“Of course, I would miss it. The challenge keeps me alive.”

Life is a good motivator.

Will upsets continue in Lamar Hunt U.S. Open Cup’s third round?

SANDY, UT - OCTOBER 1: The U.S. Soccer Championship trophy sits on display before the game between DC United and Real Salt Lake at Rio Tinto Stadium October 1, 2013 in Sandy, Utah. (Photo by Gene Sweeney Jr/Getty Images)
Photo by Gene Sweeney Jr/Getty Images
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The Lamar Hunt U.S. Open Cup hits the third round on Wednesday, with NASL teams entering the fray and at least one fourth-tier or lower side guaranteed to advance to face MLS competition.

The USASA had three teams win second round matches, and two will face each other on Wednesday. The L.A. Wolves knocked off the USL’s Orange County Blues, while L Maquina FC handed the NPSL’s Sacramento Gold an ouster. They will tangle for the right to a high-profile match-up with the L.A. Galaxy.

[ MORE: USMNT’s Gonzalez wins Liga MX with Pachuca ]

We’ll also see NASL vs. USL geographical rivalries when Carolina faces Charlotte and Rayo OKC meets Oklahoma City.

Wednesday’s third round matches
Chattanooga FC (NPSL) vs. Harrisburg City Islanders (USL)
Fort Lauderdale Strikers (NASL) vs. Richmond Kickers (USL)
Jacksonville Armada (NASL) vs. Charleston Battery (USL)
New York Cosmos (NASL) vs. Jersey Express (PDL)
Carolina RailHawks (NASL) vs. Charlotte Independence (USL)
Miami FC (NASL) vs. Wilmington Hammerheads (USL)
Tampa Bay Rowdies (NASL) vs FC Cincinnati (USL)
Rochester Rhinos (USL) vs. Lansdowne Bhoys FC (USASA)
Indy Eleven (NASL) vs. Louisville City FC (USL)
Saint Louis FC (USL) vs. Minnesota United (NASL)
Rayo OKC (NASL) vs Oklahoma City Energy (USL)
Des Moines Menace (PD) vs. San Antonio FC (USL)
Arizona United (USL) vs. Colorado Springs Switchbacks (USL)
La Maquina (USASA) vs. L.A. Wolves (USASA)
Kitsap Pumas (PDL) vs. Sacramento Republic (USL)

Iranian woman “sneaks” into Persian League match dressed as a man

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An Iranian woman wanted to see her favorite team play badly, but knew well the unspoken rule: no females at the stadium.

The Independent has the story of a woman who dressed in layers and filmed herself in case trouble came from her attendance.

[ MORE: Police free kidnapped Mexico striker ]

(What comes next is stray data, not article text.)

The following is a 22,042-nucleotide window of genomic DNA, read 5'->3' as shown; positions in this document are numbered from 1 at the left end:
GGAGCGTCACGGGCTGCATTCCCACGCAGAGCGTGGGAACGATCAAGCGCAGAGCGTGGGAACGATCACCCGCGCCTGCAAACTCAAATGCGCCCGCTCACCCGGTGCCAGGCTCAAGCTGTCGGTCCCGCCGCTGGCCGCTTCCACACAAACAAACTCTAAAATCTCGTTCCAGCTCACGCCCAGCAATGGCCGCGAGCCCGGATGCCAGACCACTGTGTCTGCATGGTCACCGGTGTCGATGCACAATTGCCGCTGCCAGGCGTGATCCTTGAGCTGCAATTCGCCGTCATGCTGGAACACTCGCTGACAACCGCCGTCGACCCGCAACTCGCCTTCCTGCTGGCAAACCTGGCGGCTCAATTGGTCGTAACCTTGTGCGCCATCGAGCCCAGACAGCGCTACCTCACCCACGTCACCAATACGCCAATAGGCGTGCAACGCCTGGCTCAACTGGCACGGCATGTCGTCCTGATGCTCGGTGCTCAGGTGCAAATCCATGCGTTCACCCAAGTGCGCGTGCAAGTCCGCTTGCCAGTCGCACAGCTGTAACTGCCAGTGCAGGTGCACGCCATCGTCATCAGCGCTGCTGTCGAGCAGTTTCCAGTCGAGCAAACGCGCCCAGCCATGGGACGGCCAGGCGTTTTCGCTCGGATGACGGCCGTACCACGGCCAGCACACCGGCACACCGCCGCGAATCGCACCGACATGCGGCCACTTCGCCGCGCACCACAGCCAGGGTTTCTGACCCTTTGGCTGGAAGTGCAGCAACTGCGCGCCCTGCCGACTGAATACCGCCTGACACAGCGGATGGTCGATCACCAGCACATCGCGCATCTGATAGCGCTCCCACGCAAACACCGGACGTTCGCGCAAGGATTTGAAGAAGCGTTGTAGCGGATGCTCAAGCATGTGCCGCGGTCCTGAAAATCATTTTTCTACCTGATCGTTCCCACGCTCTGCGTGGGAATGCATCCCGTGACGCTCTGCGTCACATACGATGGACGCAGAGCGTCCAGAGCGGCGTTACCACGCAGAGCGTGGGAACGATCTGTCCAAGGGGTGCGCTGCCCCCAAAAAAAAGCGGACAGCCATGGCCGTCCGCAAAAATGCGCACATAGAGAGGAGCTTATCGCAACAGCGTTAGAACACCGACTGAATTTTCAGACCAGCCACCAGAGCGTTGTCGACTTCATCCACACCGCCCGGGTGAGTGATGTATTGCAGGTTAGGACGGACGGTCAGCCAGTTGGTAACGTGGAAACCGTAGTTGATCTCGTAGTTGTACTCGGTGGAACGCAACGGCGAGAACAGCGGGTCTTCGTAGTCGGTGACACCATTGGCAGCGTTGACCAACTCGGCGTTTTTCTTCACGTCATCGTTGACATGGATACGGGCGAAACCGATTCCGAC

Persepolis FC is the name of the club, and they play in the Persian Gulf Pro League.

From The Independent:

There is no official ban on women attending sports events in Iran, but they are often refused entry so it is rare for women to attend.

In a third video, the woman explains that she layered five T-shirts and five pairs of trousers to hide her figure and covered her face with face paint.

I recognize that this is the norm over there, but it’s still a striking story.

Report: Barcelona ready to swoop if Mourinho deems Mata surplus at Manchester United

BUCHAREST, ROMANIA - OCTOBER 01: Juan Mata (L) of Chelsea shakes hands with manager Jose Mourinho (R) after being substituted during the UEFA Champions League Group E Match between FC Steaua Bucuresti and Chelsea at the National Arena Stadium on October 1, 2013 in Bucharest, Romania.  (Photo by Michael Steele/Getty Images)
Photo by Michael Steele/Getty Images
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It’s a $40 million question for Manchester United: Will Juan Mata and Jose Mourinho work well together?

Their time at Chelsea was fractured when Mourinho deemed Mata surplus to requirement and shipped the Spaniard to Old Trafford.

[ MORE: Rashford signs new 4-year deal ]

Mata, 28, has been a consistent performer for United, but will his reunion with Mourinho be short-lived? It’s easy to imagine both as ready to move on and Barcelona could be an option if that happens.

Mundo Deportivo says Barcelona could make a bid of close to $40 million in order to help the midfield continue to tick. Mata was a key part of United’s possession-based approach under Louis Van Gaal, and as a player really does fit the bill of a Mourinho-minded mid.

We’re just hoping that if Mata moves, he doesn’t switch anywhere that would change his English language blog posts.